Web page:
When MRP Associates from Mumbai approached architects Shilpa Gore-Shah and Pinkish Shah of S+PS Architects for a housing project, little did they know that it would win awards. The project has gone on to win the Project of the Year Award by the Indian Institute of Architects. “Design IY Housing in Lonavala”, by its collaborative force and multiple design devices, not only redefines the equation between the developer and the architect, but also gives residents a cosy nest to dream from.
The Mumbai-based architects saw in this, an opportunity to implement radical solutions. “Both Shilpa and I are very interested in housing.
We made many drawings explaining the possibilities, and the developers in turn pushed themselves further,” says Pinkish. The green premises of Shantivan Garden Apartments and Villas in Nangargaon has 79 residential units, and amenities such as a shopping complex and offices, a club house with swimming pool, and children’s play areas.
Digging into their years of expertise in interior planning, the architects worked out critical dimensions and components to bring efficiency and comfort into homes, from a 1.5 BHK to a 5 BHK. They evolved a basic module consisting of a simple structure made of two walls, a floor, a ceiling and a little loft inserted in the middle. Double-height glass covered both ends of the house, with one end overlooking a private green patch.
This simple design device empowers house owners to choose from the kit the architects provide, and co-design with them. For instance, internal stairs, windows, toilet layouts, and tiles could be customised for each house to reflect their personal identity.
Swati Aringale, one of the first owners, along with her husband, young daughter and aging mother-in-law, is utterly satisfied. “We did a small extension to the mezzanine to accommodate my daughter Pari and her grandmother on the same level. It is their space. They have a sense of privacy and they are connected to the rest of the house too,” says Aringale.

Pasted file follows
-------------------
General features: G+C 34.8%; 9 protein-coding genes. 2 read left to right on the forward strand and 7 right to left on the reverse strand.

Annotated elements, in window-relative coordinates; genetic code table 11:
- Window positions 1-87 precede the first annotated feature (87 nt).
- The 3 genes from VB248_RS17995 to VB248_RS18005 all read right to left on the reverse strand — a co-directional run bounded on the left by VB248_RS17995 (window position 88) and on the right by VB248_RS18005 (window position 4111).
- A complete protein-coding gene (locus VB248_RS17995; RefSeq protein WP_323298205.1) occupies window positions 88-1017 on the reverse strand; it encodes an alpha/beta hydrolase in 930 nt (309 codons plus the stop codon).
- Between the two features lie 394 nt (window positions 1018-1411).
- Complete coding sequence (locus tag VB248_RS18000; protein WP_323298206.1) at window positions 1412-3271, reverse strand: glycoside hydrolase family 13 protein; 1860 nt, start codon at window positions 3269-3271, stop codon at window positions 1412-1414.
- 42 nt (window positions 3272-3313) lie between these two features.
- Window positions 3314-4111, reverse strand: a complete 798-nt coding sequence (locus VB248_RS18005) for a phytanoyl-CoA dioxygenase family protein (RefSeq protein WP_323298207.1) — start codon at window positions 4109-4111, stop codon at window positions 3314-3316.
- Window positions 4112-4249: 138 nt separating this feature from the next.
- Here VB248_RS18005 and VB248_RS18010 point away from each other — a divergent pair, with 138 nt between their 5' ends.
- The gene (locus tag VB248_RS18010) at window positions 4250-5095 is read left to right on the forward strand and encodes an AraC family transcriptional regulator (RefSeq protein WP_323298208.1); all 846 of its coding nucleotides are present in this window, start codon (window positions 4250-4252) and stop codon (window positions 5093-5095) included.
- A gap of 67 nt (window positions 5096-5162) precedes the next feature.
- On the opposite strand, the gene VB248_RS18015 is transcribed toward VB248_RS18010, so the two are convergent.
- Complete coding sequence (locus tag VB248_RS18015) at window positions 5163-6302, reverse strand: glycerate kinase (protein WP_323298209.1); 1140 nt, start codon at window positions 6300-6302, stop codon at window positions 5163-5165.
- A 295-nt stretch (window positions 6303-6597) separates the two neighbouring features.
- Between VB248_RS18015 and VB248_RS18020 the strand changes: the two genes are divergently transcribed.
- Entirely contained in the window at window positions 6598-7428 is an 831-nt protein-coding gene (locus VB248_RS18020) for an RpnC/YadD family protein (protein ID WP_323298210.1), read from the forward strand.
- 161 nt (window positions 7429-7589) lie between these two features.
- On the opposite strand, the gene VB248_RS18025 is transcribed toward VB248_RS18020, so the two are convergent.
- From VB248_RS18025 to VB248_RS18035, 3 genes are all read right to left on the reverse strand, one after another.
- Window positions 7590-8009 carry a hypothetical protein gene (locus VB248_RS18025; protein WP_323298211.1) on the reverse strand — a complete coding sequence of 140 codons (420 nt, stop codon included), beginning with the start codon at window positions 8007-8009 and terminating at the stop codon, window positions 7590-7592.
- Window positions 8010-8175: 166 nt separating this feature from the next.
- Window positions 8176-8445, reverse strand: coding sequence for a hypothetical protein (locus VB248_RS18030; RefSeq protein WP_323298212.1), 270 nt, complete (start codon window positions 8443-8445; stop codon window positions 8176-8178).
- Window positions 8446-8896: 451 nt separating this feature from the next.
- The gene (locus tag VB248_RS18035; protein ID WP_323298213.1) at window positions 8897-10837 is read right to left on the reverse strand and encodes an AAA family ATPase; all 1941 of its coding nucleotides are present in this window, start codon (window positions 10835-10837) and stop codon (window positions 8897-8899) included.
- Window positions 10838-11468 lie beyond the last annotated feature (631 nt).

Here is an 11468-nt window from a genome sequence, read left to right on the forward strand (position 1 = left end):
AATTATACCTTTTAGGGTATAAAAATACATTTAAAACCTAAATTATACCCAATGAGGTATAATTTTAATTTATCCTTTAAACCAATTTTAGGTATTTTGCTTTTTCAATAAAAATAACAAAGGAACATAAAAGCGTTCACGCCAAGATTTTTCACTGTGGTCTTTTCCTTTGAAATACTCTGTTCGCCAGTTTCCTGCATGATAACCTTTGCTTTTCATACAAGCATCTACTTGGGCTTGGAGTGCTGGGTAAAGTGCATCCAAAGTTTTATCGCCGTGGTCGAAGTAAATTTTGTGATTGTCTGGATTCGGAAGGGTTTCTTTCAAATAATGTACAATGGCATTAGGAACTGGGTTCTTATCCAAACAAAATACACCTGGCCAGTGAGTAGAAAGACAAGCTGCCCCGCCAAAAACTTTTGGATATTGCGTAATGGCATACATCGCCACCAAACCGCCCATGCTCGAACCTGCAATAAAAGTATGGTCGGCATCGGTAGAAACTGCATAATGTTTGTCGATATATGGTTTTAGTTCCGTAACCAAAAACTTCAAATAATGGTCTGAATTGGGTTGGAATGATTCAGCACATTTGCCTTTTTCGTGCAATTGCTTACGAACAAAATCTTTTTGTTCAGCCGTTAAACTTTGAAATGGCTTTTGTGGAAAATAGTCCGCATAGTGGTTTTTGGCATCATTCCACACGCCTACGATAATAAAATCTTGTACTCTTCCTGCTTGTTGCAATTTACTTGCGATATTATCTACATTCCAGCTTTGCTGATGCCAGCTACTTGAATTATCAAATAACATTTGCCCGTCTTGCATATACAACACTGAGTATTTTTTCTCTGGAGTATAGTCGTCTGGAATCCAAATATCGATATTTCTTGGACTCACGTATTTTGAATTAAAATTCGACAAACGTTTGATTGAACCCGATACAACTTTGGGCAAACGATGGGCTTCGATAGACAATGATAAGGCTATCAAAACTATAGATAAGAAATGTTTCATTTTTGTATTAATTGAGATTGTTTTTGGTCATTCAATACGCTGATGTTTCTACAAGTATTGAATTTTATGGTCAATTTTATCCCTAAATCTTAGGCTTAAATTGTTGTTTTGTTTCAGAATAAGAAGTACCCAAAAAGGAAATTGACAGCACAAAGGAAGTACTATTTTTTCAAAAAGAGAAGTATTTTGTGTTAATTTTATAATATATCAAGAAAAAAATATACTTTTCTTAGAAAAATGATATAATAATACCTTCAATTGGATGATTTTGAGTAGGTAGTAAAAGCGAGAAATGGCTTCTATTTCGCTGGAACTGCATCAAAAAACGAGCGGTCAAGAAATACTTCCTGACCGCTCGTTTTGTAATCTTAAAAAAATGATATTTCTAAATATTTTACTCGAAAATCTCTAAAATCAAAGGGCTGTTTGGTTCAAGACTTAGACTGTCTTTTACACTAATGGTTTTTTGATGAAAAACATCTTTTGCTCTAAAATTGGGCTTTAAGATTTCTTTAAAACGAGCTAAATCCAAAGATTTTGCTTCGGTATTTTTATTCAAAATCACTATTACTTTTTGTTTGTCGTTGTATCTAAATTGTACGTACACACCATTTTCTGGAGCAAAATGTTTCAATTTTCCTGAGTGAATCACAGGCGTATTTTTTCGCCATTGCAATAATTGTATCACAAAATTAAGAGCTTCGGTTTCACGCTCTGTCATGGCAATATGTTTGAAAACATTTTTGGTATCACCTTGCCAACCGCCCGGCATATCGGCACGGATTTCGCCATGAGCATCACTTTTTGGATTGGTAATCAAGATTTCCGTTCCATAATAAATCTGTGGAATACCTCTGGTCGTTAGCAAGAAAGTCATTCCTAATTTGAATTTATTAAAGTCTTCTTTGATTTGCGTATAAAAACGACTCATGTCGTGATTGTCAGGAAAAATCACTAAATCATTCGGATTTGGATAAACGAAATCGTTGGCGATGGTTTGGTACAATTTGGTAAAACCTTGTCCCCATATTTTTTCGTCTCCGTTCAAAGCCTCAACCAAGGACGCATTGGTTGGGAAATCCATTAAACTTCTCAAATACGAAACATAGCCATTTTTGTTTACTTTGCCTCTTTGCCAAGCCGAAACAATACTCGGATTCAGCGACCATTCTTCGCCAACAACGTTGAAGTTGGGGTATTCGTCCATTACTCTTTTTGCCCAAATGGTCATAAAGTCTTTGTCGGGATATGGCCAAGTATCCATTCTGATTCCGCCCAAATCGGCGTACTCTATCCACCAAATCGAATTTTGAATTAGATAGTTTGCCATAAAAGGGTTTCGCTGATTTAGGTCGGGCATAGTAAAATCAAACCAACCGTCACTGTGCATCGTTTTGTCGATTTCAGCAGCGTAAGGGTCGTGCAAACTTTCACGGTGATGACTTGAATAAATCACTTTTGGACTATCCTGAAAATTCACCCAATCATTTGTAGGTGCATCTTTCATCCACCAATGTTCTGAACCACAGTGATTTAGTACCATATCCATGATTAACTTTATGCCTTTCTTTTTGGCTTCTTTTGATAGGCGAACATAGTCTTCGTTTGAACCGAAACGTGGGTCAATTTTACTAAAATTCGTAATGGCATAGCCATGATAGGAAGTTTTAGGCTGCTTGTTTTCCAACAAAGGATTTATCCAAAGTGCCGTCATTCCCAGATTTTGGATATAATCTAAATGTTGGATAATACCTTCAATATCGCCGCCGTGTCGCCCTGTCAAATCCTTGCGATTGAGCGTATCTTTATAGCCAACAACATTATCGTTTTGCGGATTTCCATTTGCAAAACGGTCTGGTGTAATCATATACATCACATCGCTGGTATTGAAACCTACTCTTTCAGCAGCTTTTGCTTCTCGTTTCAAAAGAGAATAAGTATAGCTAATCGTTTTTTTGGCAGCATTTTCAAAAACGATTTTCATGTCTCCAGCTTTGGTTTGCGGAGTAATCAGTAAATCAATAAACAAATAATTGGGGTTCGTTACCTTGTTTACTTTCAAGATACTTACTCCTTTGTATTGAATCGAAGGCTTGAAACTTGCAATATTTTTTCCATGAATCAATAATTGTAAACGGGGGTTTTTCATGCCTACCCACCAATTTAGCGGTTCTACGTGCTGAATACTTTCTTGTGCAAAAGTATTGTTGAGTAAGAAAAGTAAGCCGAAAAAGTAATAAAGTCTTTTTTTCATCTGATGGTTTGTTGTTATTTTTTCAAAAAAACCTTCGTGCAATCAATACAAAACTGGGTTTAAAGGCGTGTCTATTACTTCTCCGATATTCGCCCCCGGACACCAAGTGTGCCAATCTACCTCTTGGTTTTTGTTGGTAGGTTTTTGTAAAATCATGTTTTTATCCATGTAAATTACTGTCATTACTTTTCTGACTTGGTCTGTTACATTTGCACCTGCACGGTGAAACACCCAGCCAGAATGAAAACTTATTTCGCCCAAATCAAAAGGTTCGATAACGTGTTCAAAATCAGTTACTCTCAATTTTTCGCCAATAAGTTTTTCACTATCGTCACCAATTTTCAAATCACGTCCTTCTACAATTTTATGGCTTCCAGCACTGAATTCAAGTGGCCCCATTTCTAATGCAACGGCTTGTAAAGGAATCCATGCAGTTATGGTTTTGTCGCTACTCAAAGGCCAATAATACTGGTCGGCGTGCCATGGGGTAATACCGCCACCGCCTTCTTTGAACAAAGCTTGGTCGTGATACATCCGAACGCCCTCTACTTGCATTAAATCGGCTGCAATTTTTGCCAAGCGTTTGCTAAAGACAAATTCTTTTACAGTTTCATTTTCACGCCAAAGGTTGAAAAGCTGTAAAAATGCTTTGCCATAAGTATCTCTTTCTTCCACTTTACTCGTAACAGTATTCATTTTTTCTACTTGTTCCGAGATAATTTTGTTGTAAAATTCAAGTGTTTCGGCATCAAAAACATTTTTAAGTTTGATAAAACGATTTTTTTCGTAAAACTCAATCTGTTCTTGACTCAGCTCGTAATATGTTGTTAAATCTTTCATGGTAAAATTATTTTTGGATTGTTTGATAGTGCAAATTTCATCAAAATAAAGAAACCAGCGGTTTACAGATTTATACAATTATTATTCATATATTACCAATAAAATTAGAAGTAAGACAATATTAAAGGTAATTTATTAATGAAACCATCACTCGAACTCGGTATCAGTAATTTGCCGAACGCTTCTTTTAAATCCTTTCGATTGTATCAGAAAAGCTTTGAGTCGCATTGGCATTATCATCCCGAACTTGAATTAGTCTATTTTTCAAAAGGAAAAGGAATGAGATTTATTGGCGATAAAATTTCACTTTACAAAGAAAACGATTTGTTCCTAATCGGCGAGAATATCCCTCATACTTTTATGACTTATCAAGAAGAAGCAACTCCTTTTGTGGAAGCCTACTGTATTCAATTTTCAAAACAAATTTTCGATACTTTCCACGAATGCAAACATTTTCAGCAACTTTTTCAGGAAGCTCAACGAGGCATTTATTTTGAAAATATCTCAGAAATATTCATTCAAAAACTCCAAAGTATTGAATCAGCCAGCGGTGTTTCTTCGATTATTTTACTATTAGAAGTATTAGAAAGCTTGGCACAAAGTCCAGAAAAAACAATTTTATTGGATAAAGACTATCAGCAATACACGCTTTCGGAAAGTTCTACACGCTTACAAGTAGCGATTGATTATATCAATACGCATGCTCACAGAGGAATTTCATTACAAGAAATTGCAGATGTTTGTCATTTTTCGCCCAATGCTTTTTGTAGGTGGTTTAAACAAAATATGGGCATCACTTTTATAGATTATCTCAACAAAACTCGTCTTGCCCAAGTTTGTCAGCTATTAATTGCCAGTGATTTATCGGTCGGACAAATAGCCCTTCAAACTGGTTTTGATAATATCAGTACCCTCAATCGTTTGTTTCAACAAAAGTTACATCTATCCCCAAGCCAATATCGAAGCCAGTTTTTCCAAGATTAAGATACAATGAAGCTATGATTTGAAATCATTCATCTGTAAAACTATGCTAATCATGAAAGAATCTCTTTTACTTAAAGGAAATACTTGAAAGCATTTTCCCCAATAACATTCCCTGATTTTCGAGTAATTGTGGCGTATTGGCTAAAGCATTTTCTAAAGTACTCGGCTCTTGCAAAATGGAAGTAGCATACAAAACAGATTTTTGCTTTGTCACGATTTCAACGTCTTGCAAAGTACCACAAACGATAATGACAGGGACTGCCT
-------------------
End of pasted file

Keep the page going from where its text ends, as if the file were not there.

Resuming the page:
On the outside, the architects have orchestrated diverse spaces by cleverly interlocking and stacking the basic module of the house. Thus, new elements begin to emerge, from verandahs and terrace gardens to open staircases and children’s play areas. All are set in alliance with nature’s ingredients — the sky, the sun, the rain, and the trees. This stage-like backdrop provides the scope for community interaction.
Aringale says, “The central space between houses is a lively community space, just like in the villages. The private and public areas are uniquely blended, providing a safe haven for animated interactions between senior citizens and children. Besides old trees on the site, some existing heritage structures have been rejuvenated. By retaining these original inhabitants — the trees and the old structures, something deep-rooted has been achieved; a connection with the past.”
“The architects think out of the box. I enjoyed working with them as I also got a chance to show my potential, ” says Jayanti Parmar, one of the partner developers. “Also, I get more marks from the buyers because the design is unique,” he says. While such a project is not the first in its flexible design format, it certainly demonstrates that the talent of the cost-conscious developer and the imagination of the architect need not be in constant conflict. They can harmoniously create inspiring homes for people to nourish their dreams.